Not only is it cheaper than in the past, if you just wait a little it costs barely anything to get great games.
There are several approaches to this. What is “expensive”?
First, there are the costs of a game in relation to ones enjoyment in playing it. This is hard to measure, as it is an individual question. But one key factor in this is “duration of play”. Imagine a game that you play for many, many hours, either by binge-playing it, or slow playing over a long time. We paid 60 or 70 Euro for Animal Crossing back then, but we easily sunk 1000+ hours into that game, as it is very relaxing and de-stressing after work. At 6 or 7 cent per hour, this is cheap entertainment. On the other hand, if you buy any title at AAA costs and throw it into the corner after a few minutes, the costs per hour are way worse.
Then: Some games take more development effort than others, and thus cost more. Whether the level of detail or whatever caused the increase in effort is worth it is another question.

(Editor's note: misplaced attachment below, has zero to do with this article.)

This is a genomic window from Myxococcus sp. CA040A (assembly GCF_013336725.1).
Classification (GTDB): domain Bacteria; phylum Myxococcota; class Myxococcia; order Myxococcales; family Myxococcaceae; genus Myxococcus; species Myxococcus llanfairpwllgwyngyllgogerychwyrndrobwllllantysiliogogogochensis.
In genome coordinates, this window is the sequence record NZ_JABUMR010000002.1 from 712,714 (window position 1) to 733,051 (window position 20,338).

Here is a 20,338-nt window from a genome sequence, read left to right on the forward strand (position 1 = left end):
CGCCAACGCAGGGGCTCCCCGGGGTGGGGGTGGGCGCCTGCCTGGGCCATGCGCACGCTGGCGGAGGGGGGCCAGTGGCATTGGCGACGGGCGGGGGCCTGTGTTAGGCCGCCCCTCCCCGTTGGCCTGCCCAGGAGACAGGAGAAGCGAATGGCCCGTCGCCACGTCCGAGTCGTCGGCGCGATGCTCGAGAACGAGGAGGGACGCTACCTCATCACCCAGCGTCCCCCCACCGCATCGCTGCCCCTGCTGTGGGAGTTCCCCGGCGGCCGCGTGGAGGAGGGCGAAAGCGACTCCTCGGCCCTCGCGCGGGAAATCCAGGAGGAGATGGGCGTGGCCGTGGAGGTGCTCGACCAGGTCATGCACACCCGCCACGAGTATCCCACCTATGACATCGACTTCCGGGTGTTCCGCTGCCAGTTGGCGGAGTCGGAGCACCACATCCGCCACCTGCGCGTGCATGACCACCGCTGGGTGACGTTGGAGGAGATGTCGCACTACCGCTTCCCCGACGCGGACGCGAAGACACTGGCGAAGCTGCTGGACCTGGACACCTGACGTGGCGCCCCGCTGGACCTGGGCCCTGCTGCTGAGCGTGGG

Another cost-driving factor are IP costs. You can get a simple jump-and-run game for e.g. €10, or essentially the same game with Pokemon or Micky Mouse for €50.
In the end, if a game is too expensive, vote with your wallet and don’t buy it. It’s not an essential thing, it is just a game.
Sure, but you can always patiently wait for -90% on Steam.
No. They’ve become free and bad with no option of making them better with money.
They’re more expensive than they were 15 years ago, but are not more expensive than they were 30 years ago.
I remember my dad paid like $120 for fuckin’ Dr. Mario on the NES when it was brand new. Meanwhile, up until a few years ago, I had enjoyed spending no more than $50 for a brand new title. Now, depending on platform, it’s between $60 and $70. Though I see the new NHL game is $99 and as far as I could tell, that was the base game not even a collector edition thing. It also shows NHL23, one I own, for the same price. I got it for $10 at GameStop used lol
Same, my parents forked out $85 for Final Fantasy 6. That’s nearly $180 US now when adjusting for inflation.
Compared to how little my salary increases each year? Yeah they sure feel that way
In brazil it’s been a steady increase since forever, the last game I bought day one was Persona 5 on ps3, now I can only buy AAA when they get deep discounts.
It’s ironic to think that when console piracy was easier, original games were cheaper, but now that it’s a pain the ass to crack a PS4 and 5 (don’t even know if 5 is cracked), they are more expensive than ever have been; and on xbox hackers just gave up, microsoft locked it down GOOD after the 360.